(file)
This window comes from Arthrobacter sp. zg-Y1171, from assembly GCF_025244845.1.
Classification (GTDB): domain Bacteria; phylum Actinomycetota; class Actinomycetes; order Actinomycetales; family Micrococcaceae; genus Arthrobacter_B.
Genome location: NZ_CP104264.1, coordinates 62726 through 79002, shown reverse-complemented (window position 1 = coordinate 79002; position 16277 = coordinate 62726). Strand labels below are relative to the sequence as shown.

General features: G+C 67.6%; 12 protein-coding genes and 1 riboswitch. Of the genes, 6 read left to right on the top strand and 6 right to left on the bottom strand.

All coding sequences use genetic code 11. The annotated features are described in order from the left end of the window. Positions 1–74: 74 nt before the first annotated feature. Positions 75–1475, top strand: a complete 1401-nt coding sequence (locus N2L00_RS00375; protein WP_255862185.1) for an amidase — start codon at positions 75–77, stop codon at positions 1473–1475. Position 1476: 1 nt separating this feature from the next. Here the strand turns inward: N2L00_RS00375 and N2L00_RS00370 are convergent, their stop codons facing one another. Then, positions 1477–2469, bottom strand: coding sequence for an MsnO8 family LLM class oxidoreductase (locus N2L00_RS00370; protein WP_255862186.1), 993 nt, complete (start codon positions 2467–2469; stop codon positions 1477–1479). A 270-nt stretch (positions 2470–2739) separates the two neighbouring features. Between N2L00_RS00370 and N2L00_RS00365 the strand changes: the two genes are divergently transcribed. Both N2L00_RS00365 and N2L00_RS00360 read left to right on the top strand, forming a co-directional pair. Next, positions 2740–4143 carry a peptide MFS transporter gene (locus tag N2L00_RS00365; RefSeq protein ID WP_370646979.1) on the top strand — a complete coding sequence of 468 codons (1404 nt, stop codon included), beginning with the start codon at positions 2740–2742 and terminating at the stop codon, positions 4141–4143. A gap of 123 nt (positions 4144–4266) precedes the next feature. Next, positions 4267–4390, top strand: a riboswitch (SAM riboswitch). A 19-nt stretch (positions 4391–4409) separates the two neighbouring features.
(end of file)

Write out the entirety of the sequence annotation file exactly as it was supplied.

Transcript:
This window comes from Arthrobacter sp. zg-Y1171, from assembly GCF_025244845.1.
Classification (GTDB): domain Bacteria; phylum Actinomycetota; class Actinomycetes; order Actinomycetales; family Micrococcaceae; genus Arthrobacter_B.
Genome location: NZ_CP104264.1, coordinates 62726 through 79002, shown reverse-complemented (window position 1 = coordinate 79002; position 16277 = coordinate 62726). Strand labels below are relative to the sequence as shown.

General features: G+C 67.6%; 12 protein-coding genes and 1 riboswitch. Of the genes, 6 read left to right on the top strand and 6 right to left on the bottom strand.

All coding sequences use genetic code 11. The annotated features are described in order from the left end of the window. Positions 1–74: 74 nt before the first annotated feature. Positions 75–1475, top strand: a complete 1401-nt coding sequence (locus N2L00_RS00375; protein WP_255862185.1) for an amidase — start codon at positions 75–77, stop codon at positions 1473–1475. Position 1476: 1 nt separating this feature from the next. Here the strand turns inward: N2L00_RS00375 and N2L00_RS00370 are convergent, their stop codons facing one another. Then, positions 1477–2469, bottom strand: coding sequence for an MsnO8 family LLM class oxidoreductase (locus N2L00_RS00370; protein WP_255862186.1), 993 nt, complete (start codon positions 2467–2469; stop codon positions 1477–1479). A 270-nt stretch (positions 2470–2739) separates the two neighbouring features. Between N2L00_RS00370 and N2L00_RS00365 the strand changes: the two genes are divergently transcribed. Both N2L00_RS00365 and N2L00_RS00360 read left to right on the top strand, forming a co-directional pair. Next, positions 2740–4143 carry a peptide MFS transporter gene (locus tag N2L00_RS00365; RefSeq protein ID WP_370646979.1) on the top strand — a complete coding sequence of 468 codons (1404 nt, stop codon included), beginning with the start codon at positions 2740–2742 and terminating at the stop codon, positions 4141–4143. A gap of 123 nt (positions 4144–4266) precedes the next feature. Next, positions 4267–4390, top strand: a riboswitch (SAM riboswitch). A 19-nt stretch (positions 4391–4409) separates the two neighbouring features.